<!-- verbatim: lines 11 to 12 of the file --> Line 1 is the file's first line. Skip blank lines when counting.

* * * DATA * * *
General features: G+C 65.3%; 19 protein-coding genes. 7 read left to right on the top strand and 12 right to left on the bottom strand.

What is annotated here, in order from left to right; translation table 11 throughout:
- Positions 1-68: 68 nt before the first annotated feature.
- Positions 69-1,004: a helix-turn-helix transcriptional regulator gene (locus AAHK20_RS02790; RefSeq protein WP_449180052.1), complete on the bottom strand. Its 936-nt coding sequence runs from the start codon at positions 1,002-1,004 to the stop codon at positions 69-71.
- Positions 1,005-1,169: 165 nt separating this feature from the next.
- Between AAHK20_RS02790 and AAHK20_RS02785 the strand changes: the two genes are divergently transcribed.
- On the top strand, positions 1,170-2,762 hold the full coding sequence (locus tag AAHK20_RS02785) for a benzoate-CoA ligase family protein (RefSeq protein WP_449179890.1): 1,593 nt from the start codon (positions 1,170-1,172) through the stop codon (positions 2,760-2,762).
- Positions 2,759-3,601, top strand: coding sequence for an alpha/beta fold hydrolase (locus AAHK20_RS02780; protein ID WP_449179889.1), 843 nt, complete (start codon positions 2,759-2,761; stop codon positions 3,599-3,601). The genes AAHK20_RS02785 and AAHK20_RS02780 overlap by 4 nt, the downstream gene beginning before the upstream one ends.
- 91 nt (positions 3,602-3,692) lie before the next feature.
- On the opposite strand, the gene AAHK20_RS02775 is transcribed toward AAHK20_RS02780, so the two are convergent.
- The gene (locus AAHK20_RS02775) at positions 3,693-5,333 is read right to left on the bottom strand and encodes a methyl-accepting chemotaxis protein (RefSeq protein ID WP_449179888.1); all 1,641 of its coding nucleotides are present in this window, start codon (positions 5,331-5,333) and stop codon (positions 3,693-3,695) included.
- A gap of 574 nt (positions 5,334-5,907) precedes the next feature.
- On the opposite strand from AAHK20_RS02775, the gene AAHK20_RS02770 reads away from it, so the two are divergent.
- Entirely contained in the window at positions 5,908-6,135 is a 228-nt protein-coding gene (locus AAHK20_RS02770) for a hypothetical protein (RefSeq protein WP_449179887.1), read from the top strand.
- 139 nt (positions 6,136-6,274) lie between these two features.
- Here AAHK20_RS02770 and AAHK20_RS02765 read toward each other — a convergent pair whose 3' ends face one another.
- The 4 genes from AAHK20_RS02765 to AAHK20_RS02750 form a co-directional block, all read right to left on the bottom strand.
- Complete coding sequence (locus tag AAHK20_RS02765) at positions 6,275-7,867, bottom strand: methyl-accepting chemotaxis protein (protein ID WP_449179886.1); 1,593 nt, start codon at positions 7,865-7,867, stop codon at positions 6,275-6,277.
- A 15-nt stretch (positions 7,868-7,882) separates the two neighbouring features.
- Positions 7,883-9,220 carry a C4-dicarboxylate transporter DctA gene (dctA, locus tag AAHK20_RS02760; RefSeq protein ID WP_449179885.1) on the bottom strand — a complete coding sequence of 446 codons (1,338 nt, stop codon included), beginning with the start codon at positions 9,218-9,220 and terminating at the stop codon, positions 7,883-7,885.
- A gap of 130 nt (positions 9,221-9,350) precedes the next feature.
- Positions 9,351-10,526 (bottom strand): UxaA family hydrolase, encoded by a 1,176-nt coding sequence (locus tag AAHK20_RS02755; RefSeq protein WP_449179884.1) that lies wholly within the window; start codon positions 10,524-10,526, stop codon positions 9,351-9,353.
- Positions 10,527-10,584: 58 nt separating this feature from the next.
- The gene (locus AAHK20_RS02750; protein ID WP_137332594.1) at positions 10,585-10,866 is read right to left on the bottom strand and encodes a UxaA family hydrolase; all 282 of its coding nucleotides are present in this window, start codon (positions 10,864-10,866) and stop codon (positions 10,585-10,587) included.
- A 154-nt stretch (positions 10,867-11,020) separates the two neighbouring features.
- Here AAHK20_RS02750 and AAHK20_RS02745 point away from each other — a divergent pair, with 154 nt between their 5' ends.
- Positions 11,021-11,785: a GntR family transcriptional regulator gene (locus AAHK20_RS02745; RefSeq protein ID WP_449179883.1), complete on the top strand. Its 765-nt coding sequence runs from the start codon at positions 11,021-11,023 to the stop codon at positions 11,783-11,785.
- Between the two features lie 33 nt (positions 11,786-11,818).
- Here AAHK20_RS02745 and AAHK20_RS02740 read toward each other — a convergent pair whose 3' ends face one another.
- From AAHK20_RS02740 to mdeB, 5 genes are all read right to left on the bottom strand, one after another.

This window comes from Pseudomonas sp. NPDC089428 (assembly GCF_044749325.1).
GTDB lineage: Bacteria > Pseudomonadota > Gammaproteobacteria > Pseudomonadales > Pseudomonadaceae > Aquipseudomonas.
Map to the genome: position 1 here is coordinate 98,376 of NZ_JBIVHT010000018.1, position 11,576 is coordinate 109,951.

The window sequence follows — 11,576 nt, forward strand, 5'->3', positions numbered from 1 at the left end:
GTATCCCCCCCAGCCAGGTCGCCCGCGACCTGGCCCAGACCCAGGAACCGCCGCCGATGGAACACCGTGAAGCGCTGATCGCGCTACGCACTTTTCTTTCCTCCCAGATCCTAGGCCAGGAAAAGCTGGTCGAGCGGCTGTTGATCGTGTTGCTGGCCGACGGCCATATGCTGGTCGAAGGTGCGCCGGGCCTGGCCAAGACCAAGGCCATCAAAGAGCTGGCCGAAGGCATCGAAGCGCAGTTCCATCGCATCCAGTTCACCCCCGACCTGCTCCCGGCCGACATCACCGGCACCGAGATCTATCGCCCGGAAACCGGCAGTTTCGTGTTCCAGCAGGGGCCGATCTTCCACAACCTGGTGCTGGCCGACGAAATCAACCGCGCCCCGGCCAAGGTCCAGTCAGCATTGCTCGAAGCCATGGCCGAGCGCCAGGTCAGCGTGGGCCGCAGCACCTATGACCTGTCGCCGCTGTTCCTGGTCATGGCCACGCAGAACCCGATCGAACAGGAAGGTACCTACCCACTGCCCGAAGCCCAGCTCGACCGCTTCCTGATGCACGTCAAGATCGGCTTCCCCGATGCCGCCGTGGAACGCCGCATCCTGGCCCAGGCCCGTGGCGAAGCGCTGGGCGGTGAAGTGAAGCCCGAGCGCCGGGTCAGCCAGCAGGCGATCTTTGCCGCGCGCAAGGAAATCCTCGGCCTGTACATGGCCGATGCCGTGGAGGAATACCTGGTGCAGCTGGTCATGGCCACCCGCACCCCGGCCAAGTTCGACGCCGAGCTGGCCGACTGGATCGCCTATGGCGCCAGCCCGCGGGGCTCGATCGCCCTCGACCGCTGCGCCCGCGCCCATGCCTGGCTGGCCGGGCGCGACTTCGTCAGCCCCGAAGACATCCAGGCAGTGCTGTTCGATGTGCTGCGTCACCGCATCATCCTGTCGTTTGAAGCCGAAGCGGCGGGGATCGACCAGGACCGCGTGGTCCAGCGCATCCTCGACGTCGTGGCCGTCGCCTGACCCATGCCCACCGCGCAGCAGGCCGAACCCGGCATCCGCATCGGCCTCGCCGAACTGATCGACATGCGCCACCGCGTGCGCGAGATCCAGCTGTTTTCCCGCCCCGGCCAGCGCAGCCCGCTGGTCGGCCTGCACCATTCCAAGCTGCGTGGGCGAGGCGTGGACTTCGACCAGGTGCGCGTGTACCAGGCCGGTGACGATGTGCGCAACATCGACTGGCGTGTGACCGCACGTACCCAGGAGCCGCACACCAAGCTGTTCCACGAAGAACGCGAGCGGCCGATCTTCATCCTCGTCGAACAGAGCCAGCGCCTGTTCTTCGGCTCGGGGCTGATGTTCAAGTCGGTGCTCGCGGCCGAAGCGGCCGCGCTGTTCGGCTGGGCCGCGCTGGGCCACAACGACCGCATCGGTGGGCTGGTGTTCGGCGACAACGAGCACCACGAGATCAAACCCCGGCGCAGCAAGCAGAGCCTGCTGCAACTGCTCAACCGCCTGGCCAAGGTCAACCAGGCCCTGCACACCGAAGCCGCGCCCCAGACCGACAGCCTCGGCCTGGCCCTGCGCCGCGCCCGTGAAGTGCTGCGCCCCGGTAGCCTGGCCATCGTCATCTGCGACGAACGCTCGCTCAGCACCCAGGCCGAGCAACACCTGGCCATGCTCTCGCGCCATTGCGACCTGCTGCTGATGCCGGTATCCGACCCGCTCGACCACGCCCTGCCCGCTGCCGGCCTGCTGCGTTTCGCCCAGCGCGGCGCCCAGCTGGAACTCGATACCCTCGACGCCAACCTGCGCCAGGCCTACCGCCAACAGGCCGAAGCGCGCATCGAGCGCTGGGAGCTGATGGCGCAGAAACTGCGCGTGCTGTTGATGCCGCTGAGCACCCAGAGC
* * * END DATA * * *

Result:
- The gene (locus AAHK20_RS02775) at positions 3,693-5,333 is read right to left on the bottom strand and encodes a methyl-accepting chemotaxis protein (RefSeq protein ID WP_449179888.1); all 1,641 of its coding nucleotides are present in this window, start codon (positions 5,331-5,333) and stop codon (positions 3,693-3,695) included.
- A gap of 574 nt (positions 5,334-5,907) precedes the next feature.